Supermarkets today sell more semi-prepared and prepared foods, which are often competitively priced.
Readers take me to task for criticizing "Meal Kits" as well as the habit of using restaurants as kitchens, and sending out for delivery foods. I am not saying that these things are necessarily bad foods - although many restaurant meals and delivery pizzas are loaded with calories and sodium. No, I "get it" that it is convenient to order out or to eat at a restaurant. And I know this as we used to do it, and it cost a lot of money, over time. It was a bad habit to get into.
And an unnecessary habit, too. Today, one of the the largest growth areas for grocery stores is in prepared and semi-prepared meals. Grocery stores are selling more packaged salads, rotisserie chickens, and other "meal kit" type of meals, although not in kit form.
Pre-mixed salads can be very inexpensive and time-saving.
Now granted, not all of these pre-made meals or items are a bargain. As I noted in an earlier posting:
One of the funniest items I saw sold at Wal-Mart was buttered potatoes. For nearly $4, a package of about eight small red potatoes was packaged with a dollop of butter, in the refrigerated section. The scheme was that the user was supposed to microwave this package, and then have a ready-to-eat meal of buttered potatoes. Of course, for $4, you can buy an entire sack of potatoes (one of the cheapest foodstuffs there is) and a pound of butter as well - enough to feed a family of four for a week, instead of one person for one meal.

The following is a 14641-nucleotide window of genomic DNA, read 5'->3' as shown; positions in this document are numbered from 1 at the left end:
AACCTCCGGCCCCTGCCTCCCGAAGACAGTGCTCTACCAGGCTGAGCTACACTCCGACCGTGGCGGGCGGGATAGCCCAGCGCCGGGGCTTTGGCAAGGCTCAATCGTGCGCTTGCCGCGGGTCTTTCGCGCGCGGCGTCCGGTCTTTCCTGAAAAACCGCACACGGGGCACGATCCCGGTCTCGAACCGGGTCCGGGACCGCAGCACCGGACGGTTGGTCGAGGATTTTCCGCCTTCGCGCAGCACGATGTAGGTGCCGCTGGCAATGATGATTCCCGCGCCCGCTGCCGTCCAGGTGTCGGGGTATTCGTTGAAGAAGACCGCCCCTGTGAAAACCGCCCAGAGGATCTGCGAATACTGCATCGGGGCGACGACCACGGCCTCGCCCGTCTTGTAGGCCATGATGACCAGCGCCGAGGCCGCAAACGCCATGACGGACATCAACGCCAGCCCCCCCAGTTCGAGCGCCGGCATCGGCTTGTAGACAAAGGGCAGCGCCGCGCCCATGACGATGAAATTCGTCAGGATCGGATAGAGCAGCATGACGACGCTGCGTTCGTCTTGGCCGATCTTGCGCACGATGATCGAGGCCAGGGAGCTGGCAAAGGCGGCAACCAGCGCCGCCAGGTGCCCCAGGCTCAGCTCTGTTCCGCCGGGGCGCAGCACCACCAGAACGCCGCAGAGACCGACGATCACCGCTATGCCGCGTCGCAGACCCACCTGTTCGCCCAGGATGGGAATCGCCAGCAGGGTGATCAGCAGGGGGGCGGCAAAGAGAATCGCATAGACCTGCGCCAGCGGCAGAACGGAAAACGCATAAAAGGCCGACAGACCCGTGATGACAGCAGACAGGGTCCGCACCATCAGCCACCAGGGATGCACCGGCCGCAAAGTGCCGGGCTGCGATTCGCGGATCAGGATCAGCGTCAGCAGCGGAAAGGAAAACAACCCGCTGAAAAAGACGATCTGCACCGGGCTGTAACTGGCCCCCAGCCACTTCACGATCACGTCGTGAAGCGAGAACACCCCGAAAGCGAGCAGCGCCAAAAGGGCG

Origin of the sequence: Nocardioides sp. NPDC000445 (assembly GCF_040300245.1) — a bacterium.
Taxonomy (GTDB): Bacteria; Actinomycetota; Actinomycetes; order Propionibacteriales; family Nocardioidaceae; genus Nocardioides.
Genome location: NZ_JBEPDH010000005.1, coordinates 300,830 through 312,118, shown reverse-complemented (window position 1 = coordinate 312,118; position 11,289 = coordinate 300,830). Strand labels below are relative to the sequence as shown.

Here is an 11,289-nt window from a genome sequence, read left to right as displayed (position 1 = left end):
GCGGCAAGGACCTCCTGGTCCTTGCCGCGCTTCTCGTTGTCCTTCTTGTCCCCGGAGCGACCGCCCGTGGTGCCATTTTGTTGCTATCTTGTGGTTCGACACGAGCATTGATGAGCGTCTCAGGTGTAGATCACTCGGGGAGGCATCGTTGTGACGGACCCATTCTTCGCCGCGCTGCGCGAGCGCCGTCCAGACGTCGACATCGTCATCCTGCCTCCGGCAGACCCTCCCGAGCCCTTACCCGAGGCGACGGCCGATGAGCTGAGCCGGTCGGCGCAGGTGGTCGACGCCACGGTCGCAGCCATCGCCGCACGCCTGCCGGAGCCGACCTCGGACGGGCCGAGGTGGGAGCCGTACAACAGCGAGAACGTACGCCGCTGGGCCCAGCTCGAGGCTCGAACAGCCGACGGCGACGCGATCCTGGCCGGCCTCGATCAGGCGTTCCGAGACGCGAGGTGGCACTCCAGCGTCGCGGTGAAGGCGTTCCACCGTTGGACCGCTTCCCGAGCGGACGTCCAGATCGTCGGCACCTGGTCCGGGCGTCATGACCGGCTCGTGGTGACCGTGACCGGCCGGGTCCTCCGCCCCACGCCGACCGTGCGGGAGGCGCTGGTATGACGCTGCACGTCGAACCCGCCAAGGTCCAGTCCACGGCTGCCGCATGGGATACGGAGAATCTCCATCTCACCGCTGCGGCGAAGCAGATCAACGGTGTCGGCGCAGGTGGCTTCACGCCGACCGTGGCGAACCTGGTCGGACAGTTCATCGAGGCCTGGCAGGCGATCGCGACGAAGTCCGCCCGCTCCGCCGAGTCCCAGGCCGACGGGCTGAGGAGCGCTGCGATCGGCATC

Potatoes are not hard to prepare, and they are cheap as dirt. Other food items take more preparation time and effort and the individual ingredients can be pricey. Making a salad takes time to cut up ingredients and since you have to buy so many separate things, it gets to be a pain. It is no wonder that pre-made "salad mixes" are popular. Some even come with dressing and toppings. It is pretty painless and mindless to prepare. The basic lettuce mixes can be "doctored" with your own supplemental ingredients as well.
For $4.99, it is hard to beat the Wal-Mart rotisserie chicken. You'd be hard-pressed to buy the raw chicken for that amount, and the time spend setting up the rotisserie in your oven or toaster oven, not to mention the time spent cleaning up the resultant mess, is substantial.
This is not to say you should eat all pre-prepared foods, only that you do have options other than subscribing to a "meal kit" service at $10 a serving, eating at a restaurant for $20 a serving, or ordering a $25 delivery pizza. For the cost of one serving from a Meal Kit, you could have chicken, salad, potatoes, and green beans for four people - for even less effort than is involved with a "meal kit".
You can have convenience and low prices. You don't need to "subscribe" to some trendy service to do this. We live in an era of super-cheap groceries. I don't see the reason to spend super-expensive on something that is so dirt cheap.